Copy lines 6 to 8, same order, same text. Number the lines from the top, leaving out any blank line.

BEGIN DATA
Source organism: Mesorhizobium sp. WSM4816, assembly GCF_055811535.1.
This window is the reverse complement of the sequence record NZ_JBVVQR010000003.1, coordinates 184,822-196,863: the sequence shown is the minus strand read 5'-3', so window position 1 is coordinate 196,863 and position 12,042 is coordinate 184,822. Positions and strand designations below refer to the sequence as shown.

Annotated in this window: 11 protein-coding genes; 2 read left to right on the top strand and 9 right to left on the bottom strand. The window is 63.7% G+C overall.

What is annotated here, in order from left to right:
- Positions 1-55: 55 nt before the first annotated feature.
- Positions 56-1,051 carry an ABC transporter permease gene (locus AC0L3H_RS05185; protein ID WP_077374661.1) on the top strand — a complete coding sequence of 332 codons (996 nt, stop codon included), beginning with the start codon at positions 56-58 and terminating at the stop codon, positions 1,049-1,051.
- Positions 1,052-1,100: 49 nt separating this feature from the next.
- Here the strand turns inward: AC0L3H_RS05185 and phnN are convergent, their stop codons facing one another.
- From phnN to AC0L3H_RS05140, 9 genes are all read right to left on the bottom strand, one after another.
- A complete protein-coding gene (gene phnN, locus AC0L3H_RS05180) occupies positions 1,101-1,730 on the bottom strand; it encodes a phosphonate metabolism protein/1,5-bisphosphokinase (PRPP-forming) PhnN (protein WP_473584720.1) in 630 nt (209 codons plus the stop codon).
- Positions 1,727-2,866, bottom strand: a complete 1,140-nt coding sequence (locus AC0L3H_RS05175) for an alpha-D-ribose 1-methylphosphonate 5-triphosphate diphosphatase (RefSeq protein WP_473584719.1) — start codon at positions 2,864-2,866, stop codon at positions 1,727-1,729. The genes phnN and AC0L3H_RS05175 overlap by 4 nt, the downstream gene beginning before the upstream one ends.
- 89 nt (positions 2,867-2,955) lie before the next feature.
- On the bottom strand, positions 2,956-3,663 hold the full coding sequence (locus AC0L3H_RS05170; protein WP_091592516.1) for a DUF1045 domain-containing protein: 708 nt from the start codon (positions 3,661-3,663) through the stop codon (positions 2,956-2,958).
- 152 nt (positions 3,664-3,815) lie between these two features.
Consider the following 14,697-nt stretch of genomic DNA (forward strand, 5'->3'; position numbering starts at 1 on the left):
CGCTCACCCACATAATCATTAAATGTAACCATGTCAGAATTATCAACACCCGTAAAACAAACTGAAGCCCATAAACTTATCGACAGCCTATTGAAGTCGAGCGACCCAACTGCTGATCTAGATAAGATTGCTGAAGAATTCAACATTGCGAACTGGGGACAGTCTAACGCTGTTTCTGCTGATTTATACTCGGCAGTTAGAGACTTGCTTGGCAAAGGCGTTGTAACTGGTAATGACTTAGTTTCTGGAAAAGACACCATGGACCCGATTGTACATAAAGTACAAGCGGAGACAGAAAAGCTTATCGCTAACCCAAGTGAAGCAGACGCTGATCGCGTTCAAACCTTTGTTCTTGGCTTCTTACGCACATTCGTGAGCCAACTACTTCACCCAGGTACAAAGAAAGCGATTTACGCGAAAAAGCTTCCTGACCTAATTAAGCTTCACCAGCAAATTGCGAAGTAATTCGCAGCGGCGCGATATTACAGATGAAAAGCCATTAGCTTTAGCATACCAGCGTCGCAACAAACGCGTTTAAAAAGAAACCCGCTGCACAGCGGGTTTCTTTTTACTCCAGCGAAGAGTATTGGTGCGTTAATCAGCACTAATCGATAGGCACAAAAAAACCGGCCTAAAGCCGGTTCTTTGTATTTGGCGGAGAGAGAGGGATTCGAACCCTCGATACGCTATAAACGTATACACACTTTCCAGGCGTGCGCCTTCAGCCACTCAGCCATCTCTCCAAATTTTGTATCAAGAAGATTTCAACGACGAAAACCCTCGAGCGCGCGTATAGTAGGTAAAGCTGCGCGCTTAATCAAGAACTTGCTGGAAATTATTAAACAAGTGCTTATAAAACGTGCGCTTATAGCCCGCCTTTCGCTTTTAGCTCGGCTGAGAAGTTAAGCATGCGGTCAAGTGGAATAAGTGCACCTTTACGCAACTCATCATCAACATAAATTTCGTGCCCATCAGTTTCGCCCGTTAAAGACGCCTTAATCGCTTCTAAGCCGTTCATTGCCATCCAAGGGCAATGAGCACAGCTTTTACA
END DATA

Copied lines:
- Positions 56-1,051 carry an ABC transporter permease gene (locus AC0L3H_RS05185; protein ID WP_077374661.1) on the top strand — a complete coding sequence of 332 codons (996 nt, stop codon included), beginning with the start codon at positions 56-58 and terminating at the stop codon, positions 1,049-1,051.
- Positions 1,052-1,100: 49 nt separating this feature from the next.
- Here the strand turns inward: AC0L3H_RS05185 and phnN are convergent, their stop codons facing one another.